Posted: Thu Apr 16, 2009 6:35 pm Post subject: Corsair NZ5517
As I stated in the General Forum, that I would contact some of the people that had written to me with information to see whether they were happy for me to publish their letters in these Forums for all to see, and here is the first one that I've received permission for.
Have studied your website with much interest as a group of friends and I have found three local historic crashed aircraft ,an Auster near Mount Duppa ,the Electra on Mount Fell,and the Dragon at Kawitiri..
I have heard very recently that a elderly possum hunter is convinced that he found the lost Corsair in the top of the Mohikinui some years ago which is also the area I believe somebody claimed to have seen Moncrieff's downed aircraft.Will let you know when I hear more.
Regards Terry Coleman
Posted: Sat Apr 18, 2009 1:48 pm Post subject: Reply with quote
Here's another letter:
Found your website after googling for any info on the missing corsair, good to find it.
I was today at the Murchison Area School 125 reunion and got talking to a fellow who reckons his father heard this plane at his somewhat isolated farm in the mid Maruia Valley just North of Mt Rutland. He said his father paid attention to it because he was worried it was a Japanese attack! The sound of the planes engine(s) suddenly grew much louder and then it ceased. He reckoned his father had not told anyone at the time, and he, the son, had only mentioned it to a couple of other people before. His theory is that the plane flew south down the Deepdale Valley and then came over low saddle into the Maruia.
I wondered whether aerial photos of this area exist and whether it has been considered before.
Posted: Sat Apr 18, 2009 2:08 pm
Many thanks for passing on this information.
I would totally agree with this information as on the stated heading of 120 degrees magnetic from Westport, that the leader (Bob Reynolds) said that they were flying on, and they were flying in a cruise climb for about 10 minutes - would place the Corsairs at around 30 nautical miles away from Westport, which would be exactly in the area that this fellow's father heard it!
Bob Reynolds at the time calculated the position to be 3 - 4 miles west of Inangahua Landing, and all I can say to this is that he wasn't very good at maths.
The sound of the planes engine getting louder and then ceasing can be explained in many different scenarios, the easiest being that it simply was coming closer to the observers spot and then flying over a range. Personally, I think Brian Barstow was quite likely in a steep dive (probably uncontrolled in cloud) and then pulled the power off to reduce the speed and may well have been well over the ranges before he applied more power. - I say this based on my findings of what I have on a 1947 aerial photo in the Paparoa Ranges.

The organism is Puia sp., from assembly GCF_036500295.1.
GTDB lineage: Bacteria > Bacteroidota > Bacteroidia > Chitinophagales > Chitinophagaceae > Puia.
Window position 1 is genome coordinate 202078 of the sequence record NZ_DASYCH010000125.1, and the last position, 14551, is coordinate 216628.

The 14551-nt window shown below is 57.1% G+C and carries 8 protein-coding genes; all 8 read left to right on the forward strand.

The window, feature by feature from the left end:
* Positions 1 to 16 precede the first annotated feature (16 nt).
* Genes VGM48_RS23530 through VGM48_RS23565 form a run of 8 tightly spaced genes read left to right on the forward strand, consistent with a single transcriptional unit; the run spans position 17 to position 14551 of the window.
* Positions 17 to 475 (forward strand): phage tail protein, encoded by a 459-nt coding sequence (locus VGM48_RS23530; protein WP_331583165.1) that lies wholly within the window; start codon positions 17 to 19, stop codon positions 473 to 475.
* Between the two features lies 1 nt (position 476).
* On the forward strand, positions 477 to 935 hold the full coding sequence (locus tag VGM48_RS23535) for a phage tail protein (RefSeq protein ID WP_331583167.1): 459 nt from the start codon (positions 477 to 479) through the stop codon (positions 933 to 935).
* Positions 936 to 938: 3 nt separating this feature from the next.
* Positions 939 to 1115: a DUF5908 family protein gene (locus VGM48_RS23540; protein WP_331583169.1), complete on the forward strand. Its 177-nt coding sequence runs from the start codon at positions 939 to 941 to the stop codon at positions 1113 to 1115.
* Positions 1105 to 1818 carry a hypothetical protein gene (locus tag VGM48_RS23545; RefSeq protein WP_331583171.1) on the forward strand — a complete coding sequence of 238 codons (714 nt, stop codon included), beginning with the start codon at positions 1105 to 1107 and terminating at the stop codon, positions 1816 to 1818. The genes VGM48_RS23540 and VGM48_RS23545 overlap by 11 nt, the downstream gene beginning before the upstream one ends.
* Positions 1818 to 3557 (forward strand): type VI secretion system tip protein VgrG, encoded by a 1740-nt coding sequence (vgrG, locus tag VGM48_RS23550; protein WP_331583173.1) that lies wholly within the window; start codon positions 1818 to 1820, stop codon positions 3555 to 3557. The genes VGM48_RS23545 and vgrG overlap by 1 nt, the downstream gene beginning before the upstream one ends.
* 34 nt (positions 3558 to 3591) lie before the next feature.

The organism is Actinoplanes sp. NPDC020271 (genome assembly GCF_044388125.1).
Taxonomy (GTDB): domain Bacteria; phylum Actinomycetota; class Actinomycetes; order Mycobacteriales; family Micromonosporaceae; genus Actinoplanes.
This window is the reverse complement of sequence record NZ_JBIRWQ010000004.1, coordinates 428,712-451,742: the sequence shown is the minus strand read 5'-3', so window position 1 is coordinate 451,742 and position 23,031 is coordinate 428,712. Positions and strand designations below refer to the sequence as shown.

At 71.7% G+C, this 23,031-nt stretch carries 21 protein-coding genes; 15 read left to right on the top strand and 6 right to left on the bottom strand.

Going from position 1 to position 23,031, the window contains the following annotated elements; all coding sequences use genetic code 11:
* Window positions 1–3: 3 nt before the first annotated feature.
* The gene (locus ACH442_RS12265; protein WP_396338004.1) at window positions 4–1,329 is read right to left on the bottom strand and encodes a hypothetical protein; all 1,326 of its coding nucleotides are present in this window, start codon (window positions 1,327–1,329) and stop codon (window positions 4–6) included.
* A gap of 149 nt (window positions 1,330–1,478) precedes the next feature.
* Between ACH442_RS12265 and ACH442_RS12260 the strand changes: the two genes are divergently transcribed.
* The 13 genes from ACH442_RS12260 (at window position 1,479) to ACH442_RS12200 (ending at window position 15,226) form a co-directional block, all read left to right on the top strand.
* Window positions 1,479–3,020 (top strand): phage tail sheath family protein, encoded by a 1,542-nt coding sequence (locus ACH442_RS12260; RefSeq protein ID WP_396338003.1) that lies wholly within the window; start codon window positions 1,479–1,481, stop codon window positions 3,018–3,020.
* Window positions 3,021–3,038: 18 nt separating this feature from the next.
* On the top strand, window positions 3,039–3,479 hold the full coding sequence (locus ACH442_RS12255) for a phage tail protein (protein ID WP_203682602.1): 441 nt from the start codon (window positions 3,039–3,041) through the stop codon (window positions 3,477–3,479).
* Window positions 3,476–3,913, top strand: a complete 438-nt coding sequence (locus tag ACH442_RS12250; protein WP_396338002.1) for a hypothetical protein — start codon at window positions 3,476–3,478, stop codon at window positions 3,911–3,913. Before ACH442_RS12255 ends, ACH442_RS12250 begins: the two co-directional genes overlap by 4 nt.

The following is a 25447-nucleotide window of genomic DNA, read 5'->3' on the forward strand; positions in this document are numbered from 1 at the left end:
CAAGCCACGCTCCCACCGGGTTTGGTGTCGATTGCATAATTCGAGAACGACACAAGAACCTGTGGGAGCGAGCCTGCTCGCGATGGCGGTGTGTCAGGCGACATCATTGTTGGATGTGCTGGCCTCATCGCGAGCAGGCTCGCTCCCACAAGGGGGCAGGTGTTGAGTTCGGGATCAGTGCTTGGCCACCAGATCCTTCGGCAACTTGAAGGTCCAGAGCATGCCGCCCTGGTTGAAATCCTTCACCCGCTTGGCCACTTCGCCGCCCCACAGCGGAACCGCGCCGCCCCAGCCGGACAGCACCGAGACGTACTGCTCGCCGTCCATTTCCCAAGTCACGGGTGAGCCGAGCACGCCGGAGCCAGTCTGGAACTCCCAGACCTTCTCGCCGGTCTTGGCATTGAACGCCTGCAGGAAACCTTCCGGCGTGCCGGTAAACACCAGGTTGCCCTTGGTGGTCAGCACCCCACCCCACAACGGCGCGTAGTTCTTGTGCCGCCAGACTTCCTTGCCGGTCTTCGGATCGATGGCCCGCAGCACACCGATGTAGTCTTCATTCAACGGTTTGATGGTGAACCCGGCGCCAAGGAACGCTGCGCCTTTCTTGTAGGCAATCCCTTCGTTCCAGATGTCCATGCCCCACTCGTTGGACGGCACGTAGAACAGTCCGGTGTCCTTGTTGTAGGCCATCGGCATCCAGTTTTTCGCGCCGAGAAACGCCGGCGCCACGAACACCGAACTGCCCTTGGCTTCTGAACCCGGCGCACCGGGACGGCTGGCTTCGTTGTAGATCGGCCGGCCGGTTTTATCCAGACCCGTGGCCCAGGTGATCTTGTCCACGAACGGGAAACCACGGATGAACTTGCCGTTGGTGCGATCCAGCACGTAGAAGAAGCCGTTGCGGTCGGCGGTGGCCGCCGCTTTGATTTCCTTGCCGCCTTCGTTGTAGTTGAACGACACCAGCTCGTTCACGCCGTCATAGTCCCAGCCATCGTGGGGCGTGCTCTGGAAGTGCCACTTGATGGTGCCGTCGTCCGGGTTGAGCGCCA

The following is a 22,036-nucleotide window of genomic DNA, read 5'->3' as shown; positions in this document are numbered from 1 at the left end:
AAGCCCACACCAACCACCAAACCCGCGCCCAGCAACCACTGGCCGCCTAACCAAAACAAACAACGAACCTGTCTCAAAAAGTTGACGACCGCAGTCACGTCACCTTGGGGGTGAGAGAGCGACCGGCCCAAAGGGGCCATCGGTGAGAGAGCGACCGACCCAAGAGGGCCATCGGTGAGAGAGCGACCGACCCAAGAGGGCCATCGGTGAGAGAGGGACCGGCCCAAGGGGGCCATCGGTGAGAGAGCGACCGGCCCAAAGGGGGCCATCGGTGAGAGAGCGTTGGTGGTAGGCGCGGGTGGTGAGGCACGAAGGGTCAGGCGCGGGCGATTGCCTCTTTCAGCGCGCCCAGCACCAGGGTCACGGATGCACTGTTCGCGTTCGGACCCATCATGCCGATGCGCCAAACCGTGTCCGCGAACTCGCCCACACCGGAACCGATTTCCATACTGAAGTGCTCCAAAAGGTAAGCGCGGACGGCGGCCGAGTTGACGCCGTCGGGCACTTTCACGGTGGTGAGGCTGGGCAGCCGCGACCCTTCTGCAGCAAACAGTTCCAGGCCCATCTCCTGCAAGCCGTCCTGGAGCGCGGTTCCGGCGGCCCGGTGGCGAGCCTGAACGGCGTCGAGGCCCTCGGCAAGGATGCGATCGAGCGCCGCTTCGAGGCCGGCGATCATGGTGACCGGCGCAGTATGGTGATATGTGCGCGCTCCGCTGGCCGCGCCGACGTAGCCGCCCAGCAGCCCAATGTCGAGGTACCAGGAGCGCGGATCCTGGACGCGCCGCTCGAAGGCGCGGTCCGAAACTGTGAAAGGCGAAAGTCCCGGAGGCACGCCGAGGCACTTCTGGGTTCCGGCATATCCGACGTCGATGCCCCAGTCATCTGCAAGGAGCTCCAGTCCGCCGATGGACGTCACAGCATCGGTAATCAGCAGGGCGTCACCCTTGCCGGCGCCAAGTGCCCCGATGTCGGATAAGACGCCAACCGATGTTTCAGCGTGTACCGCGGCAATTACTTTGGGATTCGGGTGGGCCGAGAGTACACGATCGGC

Have you read the "News April 2009" pages on my website? I have included the aerial photo, with an explanation to it there.
Posted: Sat Apr 18, 2009 2:09 pm
Thanks for your reply Gavin
I have had another look at your site and this time managed to find the aerial photo - pretty impressive! But is that the location west of Inangahua Landing?
Are you able to give me NZMS 260 grid references for the site in photo?
I take it that Bob Reynolds saying they turned back to Westport when they 30 nautical miles away from WEstport? At 55.56km and a bearing of 142 degress true north that would put them over the Victoria Range in the vicinity of Mt Victoria, which is remarkably close to where Len's father lived. The question now is did he hear one plane or more?
I live close to the confluence of the Maruia and Buller Rivers and get out into the bush quite a bit, and with an interest in local history. I was not previously aware of this missing plane in our local area.
Posted: Sat Apr 18, 2009 2:10 pm
The location of the photo is up in the head waters of the Blackwater River in a place known as King Solomon Stream. There is no point in giving you grid references as it is no longer there in the spot that is shown in the photo, however it maybe broken up and further down the river due to heavy snow falls in the area or even buried due to the 1969 earthquake. Hopefully, Geoff Collis and his team will find the remains of it next summer when they go in and do a thorough search - I may go in with them, but I'll have to wait and see. Maybe you might be interested in going in with them?
The story about the disappearance of this Corsair can be found in Chris Rudge's Book "MISSING" and you can find a link to be able to buy it by 'clicking' on the picture of his book on the 'HOME' page in my website, or you can quite often find it on Trademe as Chris sells it direct also from there - just type "missing" in Trademe's search box.
Bob Reynolds calculated that they were 16 miles away from Westport. The Corsair cruised at 180 knots which is 3 nautical miles per minute. He said that they had been flying for about 10 mins since leaving Westport so using simple maths 10 mins @ 3 nautical miles per min = 30 nautical miles. They were in a cruise climb of 800'/min (8000' in 10 mins) so the speed would have been a little less than 180kts, so to keep it simple = 30 statute miles - So you see, that for Reynolds to say they had only travelled 16 miles (3-4 miles west of Inangahua Landing) was bizzare to say the least!